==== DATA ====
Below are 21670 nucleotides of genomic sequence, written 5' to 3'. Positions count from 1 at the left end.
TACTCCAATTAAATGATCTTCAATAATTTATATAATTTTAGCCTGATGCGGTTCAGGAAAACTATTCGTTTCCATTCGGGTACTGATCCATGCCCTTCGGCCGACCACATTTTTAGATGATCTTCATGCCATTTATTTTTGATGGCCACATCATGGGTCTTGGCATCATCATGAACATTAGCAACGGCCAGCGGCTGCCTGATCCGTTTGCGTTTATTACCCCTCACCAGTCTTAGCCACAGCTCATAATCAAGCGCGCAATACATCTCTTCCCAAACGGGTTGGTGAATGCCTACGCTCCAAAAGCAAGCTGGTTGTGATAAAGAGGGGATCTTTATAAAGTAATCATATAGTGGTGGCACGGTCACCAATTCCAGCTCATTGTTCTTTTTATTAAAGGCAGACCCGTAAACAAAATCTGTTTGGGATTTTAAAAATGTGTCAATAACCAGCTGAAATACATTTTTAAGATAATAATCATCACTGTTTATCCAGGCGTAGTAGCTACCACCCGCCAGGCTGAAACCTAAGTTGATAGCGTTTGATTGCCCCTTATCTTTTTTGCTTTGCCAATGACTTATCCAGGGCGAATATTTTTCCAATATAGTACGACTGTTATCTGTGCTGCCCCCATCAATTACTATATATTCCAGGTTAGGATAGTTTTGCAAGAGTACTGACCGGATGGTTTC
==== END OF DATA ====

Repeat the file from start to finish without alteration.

Below are 21670 nucleotides of genomic sequence, written 5' to 3'. Positions count from 1 at the left end.
TACTCCAATTAAATGATCTTCAATAATTTATATAATTTTAGCCTGATGCGGTTCAGGAAAACTATTCGTTTCCATTCGGGTACTGATCCATGCCCTTCGGCCGACCACATTTTTAGATGATCTTCATGCCATTTATTTTTGATGGCCACATCATGGGTCTTGGCATCATCATGAACATTAGCAACGGCCAGCGGCTGCCTGATCCGTTTGCGTTTATTACCCCTCACCAGTCTTAGCCACAGCTCATAATCAAGCGCGCAATACATCTCTTCCCAAACGGGTTGGTGAATGCCTACGCTCCAAAAGCAAGCTGGTTGTGATAAAGAGGGGATCTTTATAAAGTAATCATATAGTGGTGGCACGGTCACCAATTCCAGCTCATTGTTCTTTTTATTAAAGGCAGACCCGTAAACAAAATCTGTTTGGGATTTTAAAAATGTGTCAATAACCAGCTGAAATACATTTTTAAGATAATAATCATCACTGTTTATCCAGGCGTAGTAGCTACCACCCGCCAGGCTGAAACCTAAGTTGATAGCGTTTGATTGCCCCTTATCTTTTTTGCTTTGCCAATGACTTATCCAGGGCGAATATTTTTCCAATATAGTACGACTGTTATCTGTGCTGCCCCCATCAATTACTATATATTCCAGGTTAGGATAGTTTTGCAAGAGTACTGACCGGATGGTTTC